I was just playing around with Haskell and I’ve realized a simple Hangman game.
I’m very new with Haskell, so I’ve certainly made some mistakes 🙂
Here’s the code:
import System.IO revealChar (x:) secretWord partialWord = zipWith (\ s p -> if x == s then s else p) secretWord partialWord revealChar xs secretWord partialWord = if xs == secretWord then secretWord else partialWord getSecretWord = do sBuff <- openFile "secretWords.txt" ReadMode inpStr <- hGetLine sBuff hClose sBuff return inpStr playGame 0 secret partial = do putStrLn "I'm sorry, you have lose!" playGame t secret partial = do putStrLn $ "=> " ++ partial putStrLn $ "Tell the a single letter or the entire word. " ++ (show t) ++ " tries left." charStr <- getLine if secret == partial then putStrLn "You have win!" else playGame (t-1) secret (revealChar charStr secret partial) main = do secretWord <- getSecretWord let partialWord = foldl1 (++) (replicate (length secretWord) "_") putStrLn "Welcome to the useless Hangman Game!" putStrLn ("Today's word is: " ++ partialWord) playGame (length partialWord) secretWord partialWord</pre>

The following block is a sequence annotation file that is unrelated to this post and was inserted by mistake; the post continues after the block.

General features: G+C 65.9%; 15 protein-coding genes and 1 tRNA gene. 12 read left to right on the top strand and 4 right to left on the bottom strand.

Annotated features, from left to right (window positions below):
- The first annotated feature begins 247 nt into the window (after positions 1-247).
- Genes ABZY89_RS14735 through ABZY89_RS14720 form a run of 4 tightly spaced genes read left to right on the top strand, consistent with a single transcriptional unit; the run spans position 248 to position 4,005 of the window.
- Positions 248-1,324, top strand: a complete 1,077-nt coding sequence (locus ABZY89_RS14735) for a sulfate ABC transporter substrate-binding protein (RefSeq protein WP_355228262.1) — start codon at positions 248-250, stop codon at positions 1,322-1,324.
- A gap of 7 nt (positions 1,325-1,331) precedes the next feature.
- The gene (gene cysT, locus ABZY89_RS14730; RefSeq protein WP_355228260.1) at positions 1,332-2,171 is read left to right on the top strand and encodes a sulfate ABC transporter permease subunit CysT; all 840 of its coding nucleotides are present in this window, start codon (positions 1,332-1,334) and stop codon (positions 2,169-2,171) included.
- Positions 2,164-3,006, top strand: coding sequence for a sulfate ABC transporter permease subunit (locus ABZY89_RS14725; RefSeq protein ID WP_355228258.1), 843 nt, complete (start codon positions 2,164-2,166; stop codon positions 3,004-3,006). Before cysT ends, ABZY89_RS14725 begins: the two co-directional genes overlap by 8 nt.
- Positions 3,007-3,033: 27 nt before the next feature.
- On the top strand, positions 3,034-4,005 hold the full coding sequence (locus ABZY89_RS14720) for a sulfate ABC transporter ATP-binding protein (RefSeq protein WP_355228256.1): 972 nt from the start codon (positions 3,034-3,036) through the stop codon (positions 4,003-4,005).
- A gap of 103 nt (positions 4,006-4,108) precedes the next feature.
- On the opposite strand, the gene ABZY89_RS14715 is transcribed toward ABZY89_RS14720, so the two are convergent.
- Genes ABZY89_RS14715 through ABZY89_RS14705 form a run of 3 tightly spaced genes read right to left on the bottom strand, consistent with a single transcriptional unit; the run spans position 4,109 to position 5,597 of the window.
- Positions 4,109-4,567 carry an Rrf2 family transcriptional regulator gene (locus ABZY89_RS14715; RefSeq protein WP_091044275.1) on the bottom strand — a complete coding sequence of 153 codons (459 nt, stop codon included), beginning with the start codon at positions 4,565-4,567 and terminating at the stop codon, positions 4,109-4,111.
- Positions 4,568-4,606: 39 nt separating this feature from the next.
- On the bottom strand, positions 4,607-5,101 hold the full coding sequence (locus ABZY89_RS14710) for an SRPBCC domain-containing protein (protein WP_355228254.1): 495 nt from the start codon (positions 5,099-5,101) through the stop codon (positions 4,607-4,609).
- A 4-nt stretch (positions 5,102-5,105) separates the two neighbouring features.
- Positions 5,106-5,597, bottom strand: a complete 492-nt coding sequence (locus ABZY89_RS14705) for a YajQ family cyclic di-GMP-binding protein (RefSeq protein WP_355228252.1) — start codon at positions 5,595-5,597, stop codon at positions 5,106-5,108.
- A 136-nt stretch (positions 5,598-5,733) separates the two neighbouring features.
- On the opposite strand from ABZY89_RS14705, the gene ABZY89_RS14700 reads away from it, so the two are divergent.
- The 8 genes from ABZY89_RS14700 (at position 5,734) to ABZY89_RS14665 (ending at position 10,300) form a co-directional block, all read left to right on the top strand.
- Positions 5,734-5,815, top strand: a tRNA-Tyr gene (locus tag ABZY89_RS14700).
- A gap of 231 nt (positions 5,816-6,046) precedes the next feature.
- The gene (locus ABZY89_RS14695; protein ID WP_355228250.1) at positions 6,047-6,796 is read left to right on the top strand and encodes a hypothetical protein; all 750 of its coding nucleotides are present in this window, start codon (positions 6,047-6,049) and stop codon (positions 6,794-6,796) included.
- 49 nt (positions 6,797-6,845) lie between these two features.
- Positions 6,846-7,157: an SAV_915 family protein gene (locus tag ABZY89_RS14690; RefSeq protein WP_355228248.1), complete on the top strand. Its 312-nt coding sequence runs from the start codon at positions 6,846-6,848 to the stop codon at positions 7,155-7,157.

I must confess, I begin to like Haskell and his weird syntax. This version is very readable and compact in my opinion. There are some tricks of FP I want to show you in this code:
- The pattern matching magic allows the revealChar function to be reusable to both guess entire word or check a single character. Maybe revealChar it’s a violation of the FP pure functions?
- Anonimous functions are in my opinion a very elegant way to make your code smaller and cleaner.
- The secret word is stored in a separate file, so no spoiler at all 🙂
- You can run this saving it into a .hs file and running runghc <yourfile>
I’m looking forward to go deeper in Haskell 🙂